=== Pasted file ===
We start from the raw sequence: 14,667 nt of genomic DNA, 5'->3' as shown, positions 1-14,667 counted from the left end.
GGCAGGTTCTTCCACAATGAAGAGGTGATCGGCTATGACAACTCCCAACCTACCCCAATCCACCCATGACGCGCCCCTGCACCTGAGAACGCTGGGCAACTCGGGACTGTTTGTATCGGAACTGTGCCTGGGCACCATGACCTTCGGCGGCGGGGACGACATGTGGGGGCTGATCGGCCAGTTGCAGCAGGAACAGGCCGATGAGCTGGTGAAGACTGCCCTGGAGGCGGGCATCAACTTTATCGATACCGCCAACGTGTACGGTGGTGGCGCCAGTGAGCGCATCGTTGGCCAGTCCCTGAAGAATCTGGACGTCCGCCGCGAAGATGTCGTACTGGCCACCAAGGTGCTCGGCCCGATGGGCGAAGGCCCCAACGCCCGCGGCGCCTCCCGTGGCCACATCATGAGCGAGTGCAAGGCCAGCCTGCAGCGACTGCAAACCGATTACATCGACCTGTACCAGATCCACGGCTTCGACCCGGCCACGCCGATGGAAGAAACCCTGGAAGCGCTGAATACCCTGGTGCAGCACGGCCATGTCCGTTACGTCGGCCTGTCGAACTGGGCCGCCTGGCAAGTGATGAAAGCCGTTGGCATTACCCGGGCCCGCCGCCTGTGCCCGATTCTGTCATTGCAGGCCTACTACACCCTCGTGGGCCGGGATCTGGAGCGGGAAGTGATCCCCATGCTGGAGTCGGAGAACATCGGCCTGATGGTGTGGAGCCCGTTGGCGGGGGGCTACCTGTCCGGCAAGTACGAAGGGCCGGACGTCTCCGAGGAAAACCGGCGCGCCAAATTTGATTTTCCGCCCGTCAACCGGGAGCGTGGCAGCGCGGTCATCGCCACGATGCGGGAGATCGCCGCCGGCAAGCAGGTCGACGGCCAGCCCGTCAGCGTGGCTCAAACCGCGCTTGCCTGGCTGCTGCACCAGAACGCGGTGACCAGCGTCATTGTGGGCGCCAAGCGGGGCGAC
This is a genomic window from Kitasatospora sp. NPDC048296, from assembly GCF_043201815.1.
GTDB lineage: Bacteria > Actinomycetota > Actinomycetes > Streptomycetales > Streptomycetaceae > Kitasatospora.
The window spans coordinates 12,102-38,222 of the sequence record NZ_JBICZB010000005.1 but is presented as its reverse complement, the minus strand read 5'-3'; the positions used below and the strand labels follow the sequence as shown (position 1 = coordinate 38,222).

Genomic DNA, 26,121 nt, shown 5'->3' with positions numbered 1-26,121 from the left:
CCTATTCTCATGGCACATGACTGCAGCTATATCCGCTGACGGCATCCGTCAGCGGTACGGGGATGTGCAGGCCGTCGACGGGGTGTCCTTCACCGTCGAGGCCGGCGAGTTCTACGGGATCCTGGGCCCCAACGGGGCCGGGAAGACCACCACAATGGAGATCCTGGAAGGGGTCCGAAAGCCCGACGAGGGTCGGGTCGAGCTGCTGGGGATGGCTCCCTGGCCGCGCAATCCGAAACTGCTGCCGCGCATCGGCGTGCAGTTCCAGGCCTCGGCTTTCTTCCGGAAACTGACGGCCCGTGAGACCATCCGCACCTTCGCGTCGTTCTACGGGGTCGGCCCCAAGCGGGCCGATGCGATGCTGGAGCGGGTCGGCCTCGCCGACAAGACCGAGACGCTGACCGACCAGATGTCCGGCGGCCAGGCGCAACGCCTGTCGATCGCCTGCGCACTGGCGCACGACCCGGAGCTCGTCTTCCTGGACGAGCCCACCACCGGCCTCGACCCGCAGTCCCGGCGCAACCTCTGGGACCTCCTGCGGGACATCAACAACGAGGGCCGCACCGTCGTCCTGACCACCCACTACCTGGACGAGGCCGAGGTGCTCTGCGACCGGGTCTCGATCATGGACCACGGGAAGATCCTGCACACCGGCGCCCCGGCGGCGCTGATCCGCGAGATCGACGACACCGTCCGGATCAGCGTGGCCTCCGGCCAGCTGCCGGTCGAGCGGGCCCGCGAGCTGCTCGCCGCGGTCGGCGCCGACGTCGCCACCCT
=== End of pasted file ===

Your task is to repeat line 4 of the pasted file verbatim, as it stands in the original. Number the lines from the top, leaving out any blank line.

GTDB lineage: Bacteria > Actinomycetota > Actinomycetes > Streptomycetales > Streptomycetaceae > Kitasatospora.